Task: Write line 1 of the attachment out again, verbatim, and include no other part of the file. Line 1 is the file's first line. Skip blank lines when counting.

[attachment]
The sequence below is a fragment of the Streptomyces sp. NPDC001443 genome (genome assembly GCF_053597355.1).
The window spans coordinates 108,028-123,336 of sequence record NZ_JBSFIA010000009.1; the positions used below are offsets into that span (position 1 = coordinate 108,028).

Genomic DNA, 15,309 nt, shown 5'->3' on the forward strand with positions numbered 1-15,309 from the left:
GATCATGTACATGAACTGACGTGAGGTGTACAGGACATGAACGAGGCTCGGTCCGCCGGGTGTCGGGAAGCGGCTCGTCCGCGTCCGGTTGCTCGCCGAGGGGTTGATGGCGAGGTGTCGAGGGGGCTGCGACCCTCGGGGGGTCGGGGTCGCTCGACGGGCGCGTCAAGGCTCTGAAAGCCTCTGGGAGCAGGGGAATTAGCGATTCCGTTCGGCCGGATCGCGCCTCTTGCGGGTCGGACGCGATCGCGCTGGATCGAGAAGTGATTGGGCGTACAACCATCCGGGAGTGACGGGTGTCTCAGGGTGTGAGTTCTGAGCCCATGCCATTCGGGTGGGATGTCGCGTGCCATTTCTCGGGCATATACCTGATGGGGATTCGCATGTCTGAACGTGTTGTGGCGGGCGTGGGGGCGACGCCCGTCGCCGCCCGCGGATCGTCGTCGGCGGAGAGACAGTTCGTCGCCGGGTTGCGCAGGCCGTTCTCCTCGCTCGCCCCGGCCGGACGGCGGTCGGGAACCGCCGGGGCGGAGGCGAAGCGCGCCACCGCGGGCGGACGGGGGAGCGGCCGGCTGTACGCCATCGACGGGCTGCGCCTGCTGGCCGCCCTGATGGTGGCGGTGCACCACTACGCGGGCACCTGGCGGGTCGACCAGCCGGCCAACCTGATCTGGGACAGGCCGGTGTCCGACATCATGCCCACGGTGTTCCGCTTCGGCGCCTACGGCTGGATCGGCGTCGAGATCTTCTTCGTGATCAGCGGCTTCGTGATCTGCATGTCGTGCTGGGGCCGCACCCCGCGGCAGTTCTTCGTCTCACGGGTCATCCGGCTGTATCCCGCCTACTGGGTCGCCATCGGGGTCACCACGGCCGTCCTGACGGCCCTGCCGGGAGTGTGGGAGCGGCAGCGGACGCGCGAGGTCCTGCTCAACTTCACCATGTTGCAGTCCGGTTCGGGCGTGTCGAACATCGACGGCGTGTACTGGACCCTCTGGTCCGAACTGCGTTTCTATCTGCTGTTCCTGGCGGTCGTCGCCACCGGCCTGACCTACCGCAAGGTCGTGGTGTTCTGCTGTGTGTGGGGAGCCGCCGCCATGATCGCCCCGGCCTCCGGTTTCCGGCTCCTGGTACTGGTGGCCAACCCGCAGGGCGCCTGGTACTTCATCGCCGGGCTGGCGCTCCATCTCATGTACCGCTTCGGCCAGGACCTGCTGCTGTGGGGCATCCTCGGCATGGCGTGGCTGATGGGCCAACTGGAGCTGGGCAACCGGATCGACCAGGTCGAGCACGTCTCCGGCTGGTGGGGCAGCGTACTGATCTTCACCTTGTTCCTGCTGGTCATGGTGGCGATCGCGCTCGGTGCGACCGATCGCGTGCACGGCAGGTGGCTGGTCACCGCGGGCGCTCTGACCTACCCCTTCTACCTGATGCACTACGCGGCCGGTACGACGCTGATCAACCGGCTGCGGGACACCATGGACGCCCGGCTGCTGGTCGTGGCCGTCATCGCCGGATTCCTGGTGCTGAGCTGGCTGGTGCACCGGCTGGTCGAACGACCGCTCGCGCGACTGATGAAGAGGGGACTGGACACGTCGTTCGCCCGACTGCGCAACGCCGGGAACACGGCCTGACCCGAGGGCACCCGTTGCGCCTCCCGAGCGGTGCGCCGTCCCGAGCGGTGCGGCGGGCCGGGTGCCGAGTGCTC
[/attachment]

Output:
The sequence below is a fragment of the Streptomyces sp. NPDC001443 genome (genome assembly GCF_053597355.1).